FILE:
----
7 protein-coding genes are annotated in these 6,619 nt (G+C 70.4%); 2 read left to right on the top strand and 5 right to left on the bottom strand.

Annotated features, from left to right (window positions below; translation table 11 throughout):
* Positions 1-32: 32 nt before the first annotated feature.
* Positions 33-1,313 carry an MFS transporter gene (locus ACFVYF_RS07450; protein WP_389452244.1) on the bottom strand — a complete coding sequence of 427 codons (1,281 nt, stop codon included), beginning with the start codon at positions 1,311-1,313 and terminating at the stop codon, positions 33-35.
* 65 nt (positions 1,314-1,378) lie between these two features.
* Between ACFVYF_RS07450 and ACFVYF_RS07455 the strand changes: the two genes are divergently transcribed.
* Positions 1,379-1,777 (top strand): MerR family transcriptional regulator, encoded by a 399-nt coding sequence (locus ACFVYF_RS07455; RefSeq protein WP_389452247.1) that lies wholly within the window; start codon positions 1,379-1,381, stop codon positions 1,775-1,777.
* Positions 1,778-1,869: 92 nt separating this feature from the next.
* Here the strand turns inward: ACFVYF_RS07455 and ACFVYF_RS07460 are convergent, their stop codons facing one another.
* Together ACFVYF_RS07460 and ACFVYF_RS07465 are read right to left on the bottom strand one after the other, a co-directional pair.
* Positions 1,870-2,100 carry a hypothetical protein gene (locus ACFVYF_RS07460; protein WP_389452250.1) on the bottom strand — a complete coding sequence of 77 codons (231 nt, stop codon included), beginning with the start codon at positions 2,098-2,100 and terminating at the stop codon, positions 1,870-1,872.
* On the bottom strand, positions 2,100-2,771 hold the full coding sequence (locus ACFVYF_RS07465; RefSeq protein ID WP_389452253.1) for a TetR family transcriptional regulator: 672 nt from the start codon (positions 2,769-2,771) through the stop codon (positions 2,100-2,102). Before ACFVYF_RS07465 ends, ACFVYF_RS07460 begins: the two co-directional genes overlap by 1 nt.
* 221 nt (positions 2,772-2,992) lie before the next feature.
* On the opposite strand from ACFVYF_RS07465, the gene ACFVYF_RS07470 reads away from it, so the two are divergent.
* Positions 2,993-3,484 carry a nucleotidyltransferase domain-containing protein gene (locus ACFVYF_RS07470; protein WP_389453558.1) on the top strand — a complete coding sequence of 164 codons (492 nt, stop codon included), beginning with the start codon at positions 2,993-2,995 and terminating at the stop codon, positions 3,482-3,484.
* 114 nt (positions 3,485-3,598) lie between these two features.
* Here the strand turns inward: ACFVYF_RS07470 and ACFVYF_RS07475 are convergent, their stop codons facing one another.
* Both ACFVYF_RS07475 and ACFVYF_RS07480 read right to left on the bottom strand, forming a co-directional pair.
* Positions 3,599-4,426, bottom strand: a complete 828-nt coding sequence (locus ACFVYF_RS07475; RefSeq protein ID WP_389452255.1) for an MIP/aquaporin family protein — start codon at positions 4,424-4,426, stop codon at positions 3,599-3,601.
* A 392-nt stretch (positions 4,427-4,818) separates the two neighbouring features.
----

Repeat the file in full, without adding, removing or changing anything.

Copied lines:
7 protein-coding genes are annotated in these 6,619 nt (G+C 70.4%); 2 read left to right on the top strand and 5 right to left on the bottom strand.

Annotated features, from left to right (window positions below; translation table 11 throughout):
* Positions 1-32: 32 nt before the first annotated feature.
* Positions 33-1,313 carry an MFS transporter gene (locus ACFVYF_RS07450; protein WP_389452244.1) on the bottom strand — a complete coding sequence of 427 codons (1,281 nt, stop codon included), beginning with the start codon at positions 1,311-1,313 and terminating at the stop codon, positions 33-35.
* 65 nt (positions 1,314-1,378) lie between these two features.
* Between ACFVYF_RS07450 and ACFVYF_RS07455 the strand changes: the two genes are divergently transcribed.
* Positions 1,379-1,777 (top strand): MerR family transcriptional regulator, encoded by a 399-nt coding sequence (locus ACFVYF_RS07455; RefSeq protein WP_389452247.1) that lies wholly within the window; start codon positions 1,379-1,381, stop codon positions 1,775-1,777.
* Positions 1,778-1,869: 92 nt separating this feature from the next.
* Here the strand turns inward: ACFVYF_RS07455 and ACFVYF_RS07460 are convergent, their stop codons facing one another.
* Together ACFVYF_RS07460 and ACFVYF_RS07465 are read right to left on the bottom strand one after the other, a co-directional pair.
* Positions 1,870-2,100 carry a hypothetical protein gene (locus ACFVYF_RS07460; protein WP_389452250.1) on the bottom strand — a complete coding sequence of 77 codons (231 nt, stop codon included), beginning with the start codon at positions 2,098-2,100 and terminating at the stop codon, positions 1,870-1,872.
* On the bottom strand, positions 2,100-2,771 hold the full coding sequence (locus ACFVYF_RS07465; RefSeq protein ID WP_389452253.1) for a TetR family transcriptional regulator: 672 nt from the start codon (positions 2,769-2,771) through the stop codon (positions 2,100-2,102). Before ACFVYF_RS07465 ends, ACFVYF_RS07460 begins: the two co-directional genes overlap by 1 nt.
* 221 nt (positions 2,772-2,992) lie before the next feature.
* On the opposite strand from ACFVYF_RS07465, the gene ACFVYF_RS07470 reads away from it, so the two are divergent.
* Positions 2,993-3,484 carry a nucleotidyltransferase domain-containing protein gene (locus ACFVYF_RS07470; protein WP_389453558.1) on the top strand — a complete coding sequence of 164 codons (492 nt, stop codon included), beginning with the start codon at positions 2,993-2,995 and terminating at the stop codon, positions 3,482-3,484.
* 114 nt (positions 3,485-3,598) lie between these two features.
* Here the strand turns inward: ACFVYF_RS07470 and ACFVYF_RS07475 are convergent, their stop codons facing one another.
* Both ACFVYF_RS07475 and ACFVYF_RS07480 read right to left on the bottom strand, forming a co-directional pair.
* Positions 3,599-4,426, bottom strand: a complete 828-nt coding sequence (locus ACFVYF_RS07475; RefSeq protein ID WP_389452255.1) for an MIP/aquaporin family protein — start codon at positions 4,424-4,426, stop codon at positions 3,599-3,601.
* A 392-nt stretch (positions 4,427-4,818) separates the two neighbouring features.